The testimony of Walter was equally vague. Although Walter testified that he lent petitioners $52,000 during the years in issue, he provided no support for such loans.
Viewing the record as a whole, we find it improbable and unconvincing that Jeanette's parents provided the funds as claimed. The record indicates that Jeannette's parents had a combined adjusted gross income of $130,231 from 1980 through 1988. Petitioners pointed to no sources from which Jeanette's parents could have obtained $52,000 in cash. Petitioners offered no corroborating evidence other than the vague testimony of Jeanette's parents. We are not required to accept blindly testimony which patently appears to be "highly improbable or manifestly unreasonable". Carmack v. Commissioner [50-2 USTC ╤ 9360], 183 F.2d 1, 2 (5th Cir. 1950), affg. a Memorandum Opinion of this Court. [Dec. 17,049(M)]. The record as a whole contradicts the testimony of both Stanislaw and Jeanette's parents. Accordingly, petitioners have not sustained their burden of proving that $52,000 was received from Jeanette's parents as loans during 1988 and 1989.
Issue 2. Penalty for Fraud
With respect to her allegation of fraud, respondent bears the burden of proving by clear and convincing evidence that petitioners are liable for the penalty for fraud. Sec. 7454(a); Rule 142(b); Toussaint v. Commissioner [84-2 USTC ╤ 9839], 743 F.2d 309, 312 (5th Cir. 1984), affg. [Dec. 40,933(M)] T.C. Memo. 1984-25; Wright v. Commissioner [Dec. 42,013], 84 T.C. 636, 639 (1985). Respondent must meet this burden through affirmative evidence because fraud is never imputed or presumed. Toussaint v. Commissioner, supra at 312; Beaver v. Commissioner [Dec. 30,380], 55 T.C. 85, 92 (1970). The existence of fraud is a question of fact to be resolved from the entire record. Gajewski v. Commissioner [Dec. 34,088], 67 T.C. 181, 199 (1976), affd. without published opinion 578 F.2d 1383 (8th Cir. 1978). Petitioners' entire course of conduct can be indicative of fraud. Stone v. Commissioner [Dec. 30,767], 56 T.C. 213, 224 (1971); Otsuki v. Commissioner [Dec. 29,807], 53 T.C. 96, 105-106 (1969).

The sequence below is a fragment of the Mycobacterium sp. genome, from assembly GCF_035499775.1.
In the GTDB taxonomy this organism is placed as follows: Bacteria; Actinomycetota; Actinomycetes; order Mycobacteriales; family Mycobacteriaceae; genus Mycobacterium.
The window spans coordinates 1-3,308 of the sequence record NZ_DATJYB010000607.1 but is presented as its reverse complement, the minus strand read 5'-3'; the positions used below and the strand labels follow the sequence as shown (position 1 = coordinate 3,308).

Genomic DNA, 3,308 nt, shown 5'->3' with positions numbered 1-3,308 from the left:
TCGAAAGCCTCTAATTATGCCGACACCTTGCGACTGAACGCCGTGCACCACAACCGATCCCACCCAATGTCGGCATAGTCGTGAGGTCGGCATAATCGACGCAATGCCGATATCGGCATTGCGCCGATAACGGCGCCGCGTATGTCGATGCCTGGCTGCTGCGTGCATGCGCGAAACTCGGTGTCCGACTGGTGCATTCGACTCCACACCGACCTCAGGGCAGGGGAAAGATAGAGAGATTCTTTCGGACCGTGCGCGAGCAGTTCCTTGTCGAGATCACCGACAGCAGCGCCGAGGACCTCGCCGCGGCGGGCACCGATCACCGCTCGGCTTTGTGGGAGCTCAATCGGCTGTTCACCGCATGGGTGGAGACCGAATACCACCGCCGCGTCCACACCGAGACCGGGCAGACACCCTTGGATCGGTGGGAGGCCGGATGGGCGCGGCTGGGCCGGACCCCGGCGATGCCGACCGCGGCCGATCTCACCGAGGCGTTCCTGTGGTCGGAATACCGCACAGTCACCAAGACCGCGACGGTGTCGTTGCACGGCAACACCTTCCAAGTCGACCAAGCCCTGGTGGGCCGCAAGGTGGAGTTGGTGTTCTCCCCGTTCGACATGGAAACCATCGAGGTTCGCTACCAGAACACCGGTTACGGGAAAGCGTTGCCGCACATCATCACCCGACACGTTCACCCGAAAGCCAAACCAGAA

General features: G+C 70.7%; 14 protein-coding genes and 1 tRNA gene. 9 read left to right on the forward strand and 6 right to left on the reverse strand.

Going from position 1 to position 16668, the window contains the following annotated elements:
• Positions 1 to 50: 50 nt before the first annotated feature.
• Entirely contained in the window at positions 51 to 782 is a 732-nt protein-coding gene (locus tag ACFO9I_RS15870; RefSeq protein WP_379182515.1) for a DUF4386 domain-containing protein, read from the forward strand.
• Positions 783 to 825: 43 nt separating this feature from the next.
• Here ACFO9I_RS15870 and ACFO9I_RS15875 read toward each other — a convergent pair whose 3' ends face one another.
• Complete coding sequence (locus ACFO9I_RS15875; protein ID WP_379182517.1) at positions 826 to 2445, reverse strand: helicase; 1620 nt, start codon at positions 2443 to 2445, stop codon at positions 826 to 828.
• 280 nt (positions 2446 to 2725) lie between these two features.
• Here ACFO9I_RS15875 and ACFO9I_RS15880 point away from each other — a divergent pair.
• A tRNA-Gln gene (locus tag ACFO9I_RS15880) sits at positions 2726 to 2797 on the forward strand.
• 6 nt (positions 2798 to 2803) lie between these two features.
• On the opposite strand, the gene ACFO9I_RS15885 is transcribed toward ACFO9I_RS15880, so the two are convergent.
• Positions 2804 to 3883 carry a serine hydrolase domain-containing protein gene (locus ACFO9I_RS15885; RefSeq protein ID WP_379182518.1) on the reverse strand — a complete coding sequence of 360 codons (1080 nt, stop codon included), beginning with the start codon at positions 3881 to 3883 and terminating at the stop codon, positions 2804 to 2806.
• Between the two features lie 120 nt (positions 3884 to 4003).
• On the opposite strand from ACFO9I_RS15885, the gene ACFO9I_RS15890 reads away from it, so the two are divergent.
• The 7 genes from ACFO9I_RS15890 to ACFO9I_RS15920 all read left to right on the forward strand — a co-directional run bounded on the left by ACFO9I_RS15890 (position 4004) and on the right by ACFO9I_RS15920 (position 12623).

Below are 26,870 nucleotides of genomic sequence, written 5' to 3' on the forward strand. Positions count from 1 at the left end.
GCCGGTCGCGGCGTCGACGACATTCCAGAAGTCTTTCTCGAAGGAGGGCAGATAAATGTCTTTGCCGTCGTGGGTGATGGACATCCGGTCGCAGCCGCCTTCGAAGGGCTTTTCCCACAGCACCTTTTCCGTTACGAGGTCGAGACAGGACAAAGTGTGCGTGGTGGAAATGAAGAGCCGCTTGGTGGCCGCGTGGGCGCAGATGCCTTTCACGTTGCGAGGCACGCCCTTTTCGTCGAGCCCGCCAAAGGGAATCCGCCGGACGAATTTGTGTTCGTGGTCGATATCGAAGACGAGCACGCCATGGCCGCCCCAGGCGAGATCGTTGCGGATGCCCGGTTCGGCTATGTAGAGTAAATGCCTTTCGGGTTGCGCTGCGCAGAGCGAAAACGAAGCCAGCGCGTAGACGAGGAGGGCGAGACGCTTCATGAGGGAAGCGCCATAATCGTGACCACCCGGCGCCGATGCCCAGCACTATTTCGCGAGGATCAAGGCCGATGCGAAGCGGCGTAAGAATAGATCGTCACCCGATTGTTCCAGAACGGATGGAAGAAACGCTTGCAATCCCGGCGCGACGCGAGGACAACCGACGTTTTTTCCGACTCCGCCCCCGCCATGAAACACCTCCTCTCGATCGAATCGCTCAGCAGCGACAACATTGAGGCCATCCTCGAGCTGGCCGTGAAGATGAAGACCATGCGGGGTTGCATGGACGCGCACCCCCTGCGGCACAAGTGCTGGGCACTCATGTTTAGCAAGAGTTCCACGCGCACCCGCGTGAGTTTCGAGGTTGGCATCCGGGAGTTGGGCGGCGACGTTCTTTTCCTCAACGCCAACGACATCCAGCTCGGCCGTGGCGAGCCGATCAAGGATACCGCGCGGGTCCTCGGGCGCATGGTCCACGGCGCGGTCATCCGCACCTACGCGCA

To satisfy her burden of proof, respondent must show two things. First, respondent must prove that an underpayment exists. Where, as here, respondent has prevailed on the issue of the existence of a deficiency by virtue of petitioners' failure to carry their burden of proof, respondent cannot rely on that failure to sustain her burden of proving fraud. Parks v. Commissioner [Dec. 46,545], 94 T.C. 654, 660-661 (1990); Petzoldt v. Commissioner [Dec. 45,566], 92 T.C. at 700. We must be careful in such cases not to bootstrap a finding of fraud upon a taxpayer's failure to prove the Commissioner's deficiency determination erroneous. Drieborg v. Commissioner [55-2 USTC ╤ 9632], 225 F.2d 216, 218 (6th Cir. 1955), affg. in part a Memorandum Opinion of this Court [Dec. 20,169(M)], Second, respondent must show that petitioners intended to evade taxes known to be owing by conduct intended to conceal, mislead, or otherwise prevent the collection of taxes. Stoltzfus v. United States [68-1 USTC ╤ 9499], 398 F.2d 1002, 1004 (3d Cir. 1968); DiLeo v. Commissioner [Dec. 47,423], 96 T.C. 858, 874 (1991), affd. [92-1 USTC ╤ 50,197] 959 F.2d 16 (2d Cir. 1992); Rowlee v. Commissioner [Dec. 40,228], 80 T.C. 1111, 1123 (1983).